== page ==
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Dolores Del Carmen Prado Marenco

ECUADOR - Industry

Dolores Del Carmen Prado Marenco

CEO, Holcim Ecuador


Dolores Del Carmen Prado Marenco has more than 35 years of management experience, 22 of them in the LafargeHolcim group, where she started as commercial manager in her native Nicaragua. She later held positions as country manager, general director of Nicaragua, and later CEO of El Salvador. For the last five years, she has been CEO of the Central America Cluster comprising El Salvador, Costa Rica, and Nicaragua. As of 2021, she has been in charge of the executive management of Holcim Ecuador, a position that for the first time is held by a woman and coincides with the first centenary of the company. She holds a degree in business administration and a postgraduate degree in marketing and sales from the Polytechnic University of Nicaragua.

Holcim Ecuador has taken several decisive steps in terms of sustainability, having invested millions to reduce its carbon footprint and improve its production methods. 

How does Holcim work to promote the empowerment of women?

I have been working at Holcim, where I started in the commercial area in Nicaragua, for 24 years. Some years later, I had the opportunity to be promoted to general manager in Nicaragua and then CEO. I was Holcim’s first female CEO in the world, and that showed the potential to empower women within Holcim. Later, I was the CEO of El Salvador and then of the Central American cluster, Nicaragua, El Salvador and Costa Rica, my next step was Ecuador, where I arrived in 2021 the same year that Holcim Ecuador was celebrating its 100th anniversary. On top of that, Holcim Ecuador has a female president of the board of directors, Caterina Costa and our leadership team is over 60% women. I am extremely happy to be here and contribute to bring more women to our operations.

What factors will boost demand in the construction sector?

Cement consumption was typically 70% for public infrastructure projects and 30% for private projects; however, today public infrastructure does not even reach 20%, because the government of Ecuador is in the process of reducing its public spending. We are much more focused now on private companies and individuals building their homes. One thing that is activating is that remittances have increased more than 70%, both from the US and Europe. Those people want to return to live in Ecuador at some point and are building their houses here. That is also a dynamizer of that small construction, this is an example of the new opportunities in our industry.

How would you assess Holcim Ecuador’s commitment to society and the environment?

Holcim is heavily committed to sustainability, our goal being Net Zero by 2050 along with partial steps by 2030. Among them, we have to make products with a smaller carbon footprint, and one of the ways to do that is to have less clinker, which is the main material that releases pollution into the environment. There must be cooperation between academia, the government, and even financial institutions. This topic has yet to fully reach Ecuador, and that has to be strengthened. For example, the municipality of Guayaquil throws out 4,500 tons of garbage daily. Holcim has a company, Geocycle, through which we bring the garbage and convert it into clean energy. Right now, we are asking for an investment of USD16-19 million to make a commitment with the municipality of Guayaquil to manage 10% of the garbage that Guayaquil produces and convert it into energy. We have become the company with more Punto Verde certifications by the Environmental Ministry for our cleaner production projects, such us recyclable water projects in all our plants, energy and waste reduction, among others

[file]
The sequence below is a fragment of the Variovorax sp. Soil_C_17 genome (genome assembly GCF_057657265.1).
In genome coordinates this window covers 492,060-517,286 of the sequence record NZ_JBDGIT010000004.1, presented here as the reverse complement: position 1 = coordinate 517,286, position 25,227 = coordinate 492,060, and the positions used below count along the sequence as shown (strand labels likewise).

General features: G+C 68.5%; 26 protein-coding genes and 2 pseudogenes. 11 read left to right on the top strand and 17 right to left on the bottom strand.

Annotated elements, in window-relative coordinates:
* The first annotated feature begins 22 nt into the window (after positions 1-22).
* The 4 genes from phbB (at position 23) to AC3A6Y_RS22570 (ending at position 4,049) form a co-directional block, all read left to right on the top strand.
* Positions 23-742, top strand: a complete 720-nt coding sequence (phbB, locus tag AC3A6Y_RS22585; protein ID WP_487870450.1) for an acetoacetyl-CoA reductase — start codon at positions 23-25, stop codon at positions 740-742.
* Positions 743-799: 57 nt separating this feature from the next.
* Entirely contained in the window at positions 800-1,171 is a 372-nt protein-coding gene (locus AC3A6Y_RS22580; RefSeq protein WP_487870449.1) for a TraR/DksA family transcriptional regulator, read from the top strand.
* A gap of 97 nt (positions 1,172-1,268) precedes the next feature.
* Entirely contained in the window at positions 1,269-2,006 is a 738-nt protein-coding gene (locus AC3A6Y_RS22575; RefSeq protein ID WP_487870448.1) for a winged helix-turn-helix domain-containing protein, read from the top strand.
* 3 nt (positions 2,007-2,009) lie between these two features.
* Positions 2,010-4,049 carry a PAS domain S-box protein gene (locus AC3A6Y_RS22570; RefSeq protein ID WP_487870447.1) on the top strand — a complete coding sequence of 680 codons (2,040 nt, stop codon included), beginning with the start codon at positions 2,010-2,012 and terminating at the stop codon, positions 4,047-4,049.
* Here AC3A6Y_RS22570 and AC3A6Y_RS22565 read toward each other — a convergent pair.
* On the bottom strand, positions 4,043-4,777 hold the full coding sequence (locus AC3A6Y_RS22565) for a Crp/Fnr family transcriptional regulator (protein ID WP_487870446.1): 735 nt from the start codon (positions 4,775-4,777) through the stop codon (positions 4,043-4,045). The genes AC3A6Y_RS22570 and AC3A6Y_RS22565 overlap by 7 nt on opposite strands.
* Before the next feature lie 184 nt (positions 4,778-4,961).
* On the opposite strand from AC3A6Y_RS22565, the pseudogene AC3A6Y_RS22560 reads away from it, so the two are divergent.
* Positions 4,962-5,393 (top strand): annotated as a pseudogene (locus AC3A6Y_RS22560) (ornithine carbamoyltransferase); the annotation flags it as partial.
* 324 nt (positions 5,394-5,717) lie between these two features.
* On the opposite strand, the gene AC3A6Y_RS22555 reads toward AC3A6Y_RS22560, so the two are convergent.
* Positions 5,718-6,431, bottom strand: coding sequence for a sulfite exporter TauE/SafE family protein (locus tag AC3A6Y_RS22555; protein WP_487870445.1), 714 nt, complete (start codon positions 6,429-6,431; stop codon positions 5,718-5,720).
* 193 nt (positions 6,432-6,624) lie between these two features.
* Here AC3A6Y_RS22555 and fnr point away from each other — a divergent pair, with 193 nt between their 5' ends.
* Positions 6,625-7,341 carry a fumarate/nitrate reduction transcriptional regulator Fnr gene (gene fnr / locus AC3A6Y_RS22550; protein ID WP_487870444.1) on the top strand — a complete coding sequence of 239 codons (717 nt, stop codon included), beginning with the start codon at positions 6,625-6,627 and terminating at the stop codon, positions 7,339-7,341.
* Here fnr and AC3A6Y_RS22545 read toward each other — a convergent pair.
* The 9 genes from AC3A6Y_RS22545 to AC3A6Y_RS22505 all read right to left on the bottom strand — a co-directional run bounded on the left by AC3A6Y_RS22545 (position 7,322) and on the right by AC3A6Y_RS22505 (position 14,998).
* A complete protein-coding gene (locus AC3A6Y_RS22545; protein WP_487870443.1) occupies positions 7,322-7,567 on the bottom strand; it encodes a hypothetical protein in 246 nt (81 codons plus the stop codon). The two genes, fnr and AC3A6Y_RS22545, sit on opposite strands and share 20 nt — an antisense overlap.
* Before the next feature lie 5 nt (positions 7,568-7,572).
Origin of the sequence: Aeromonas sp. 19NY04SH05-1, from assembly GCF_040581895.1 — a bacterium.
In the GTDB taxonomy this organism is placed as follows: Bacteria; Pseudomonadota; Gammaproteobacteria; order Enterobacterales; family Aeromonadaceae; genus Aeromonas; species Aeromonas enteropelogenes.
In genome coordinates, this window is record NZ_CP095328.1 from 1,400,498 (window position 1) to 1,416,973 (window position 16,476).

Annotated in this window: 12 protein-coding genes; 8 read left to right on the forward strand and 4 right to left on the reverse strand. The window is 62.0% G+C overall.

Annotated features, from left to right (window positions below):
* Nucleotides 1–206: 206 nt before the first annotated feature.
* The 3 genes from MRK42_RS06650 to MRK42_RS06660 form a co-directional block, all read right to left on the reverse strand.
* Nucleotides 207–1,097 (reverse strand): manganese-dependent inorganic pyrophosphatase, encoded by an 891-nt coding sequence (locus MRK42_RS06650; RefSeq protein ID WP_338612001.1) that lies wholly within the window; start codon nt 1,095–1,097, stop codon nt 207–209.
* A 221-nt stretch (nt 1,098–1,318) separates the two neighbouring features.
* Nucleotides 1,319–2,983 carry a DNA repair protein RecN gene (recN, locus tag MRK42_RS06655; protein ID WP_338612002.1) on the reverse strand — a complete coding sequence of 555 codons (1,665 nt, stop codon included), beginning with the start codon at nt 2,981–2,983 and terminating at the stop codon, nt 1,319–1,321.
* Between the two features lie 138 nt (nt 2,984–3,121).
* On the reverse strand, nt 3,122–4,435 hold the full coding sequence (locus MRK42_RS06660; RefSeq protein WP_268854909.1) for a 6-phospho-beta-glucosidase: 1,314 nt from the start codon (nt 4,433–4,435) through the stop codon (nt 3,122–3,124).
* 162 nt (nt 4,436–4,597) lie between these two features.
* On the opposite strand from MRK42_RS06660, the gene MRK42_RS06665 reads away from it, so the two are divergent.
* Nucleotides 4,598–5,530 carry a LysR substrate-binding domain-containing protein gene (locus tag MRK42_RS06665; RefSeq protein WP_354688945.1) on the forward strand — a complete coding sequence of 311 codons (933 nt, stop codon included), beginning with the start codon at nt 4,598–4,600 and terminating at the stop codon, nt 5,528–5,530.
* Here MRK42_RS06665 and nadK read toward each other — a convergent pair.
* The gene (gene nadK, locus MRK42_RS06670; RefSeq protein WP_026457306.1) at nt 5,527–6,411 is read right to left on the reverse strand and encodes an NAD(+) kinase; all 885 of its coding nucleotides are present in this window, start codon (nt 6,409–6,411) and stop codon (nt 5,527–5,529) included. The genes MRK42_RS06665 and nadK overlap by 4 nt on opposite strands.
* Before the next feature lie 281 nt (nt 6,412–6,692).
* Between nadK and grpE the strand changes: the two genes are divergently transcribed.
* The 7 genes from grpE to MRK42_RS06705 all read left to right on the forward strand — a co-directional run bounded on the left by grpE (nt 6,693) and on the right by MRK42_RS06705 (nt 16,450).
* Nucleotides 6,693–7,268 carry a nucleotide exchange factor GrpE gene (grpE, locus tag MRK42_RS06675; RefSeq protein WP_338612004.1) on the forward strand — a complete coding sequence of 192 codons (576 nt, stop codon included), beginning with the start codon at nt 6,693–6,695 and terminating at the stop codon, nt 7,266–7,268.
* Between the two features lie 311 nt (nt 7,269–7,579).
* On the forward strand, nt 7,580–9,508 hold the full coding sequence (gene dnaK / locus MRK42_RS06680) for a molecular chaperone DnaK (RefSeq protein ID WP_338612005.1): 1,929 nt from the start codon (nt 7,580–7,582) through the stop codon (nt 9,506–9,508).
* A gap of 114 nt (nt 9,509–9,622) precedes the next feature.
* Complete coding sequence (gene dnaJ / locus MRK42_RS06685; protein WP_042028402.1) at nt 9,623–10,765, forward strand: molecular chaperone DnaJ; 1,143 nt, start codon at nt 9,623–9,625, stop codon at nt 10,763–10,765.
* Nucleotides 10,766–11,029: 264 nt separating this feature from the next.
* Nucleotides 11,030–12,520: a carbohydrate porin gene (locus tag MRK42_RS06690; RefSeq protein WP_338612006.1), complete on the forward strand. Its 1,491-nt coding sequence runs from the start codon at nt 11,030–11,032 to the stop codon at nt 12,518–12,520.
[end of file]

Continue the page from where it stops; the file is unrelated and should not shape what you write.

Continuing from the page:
What is your view on the economic situation in Ecuador, and what are your plans for Holcim in the country?

Holcim Ecuador believes in this country and keeps investing to grow in our operations and service to our clients. In the last few years, we invested almost USD7 million in a raw material conveyor belt in a plant that is almost 4km long, where before we used to use many trucks to bring its raw material. Now, all this is transported on completely closed conveyor belts, which is a purely environmental investment because it prevents pollution. In 2021, we inaugurated a new aggregates plant, Loma Alta, with an investment of USD10 million, and it is the first plant with over 50% women. If we manage to materialize the project with the municipality of Guayaquil, we will be able to manage 10% of the garbage and turn it into clean energy. Another thing is that 60% of the executive committee, 67% of the leadership committee, and 60% of Holcim’s workforce are women. Not only is there gender diversity, but everyone is young, and it is easier to handle the transformation of our industry to make it more sustainable.



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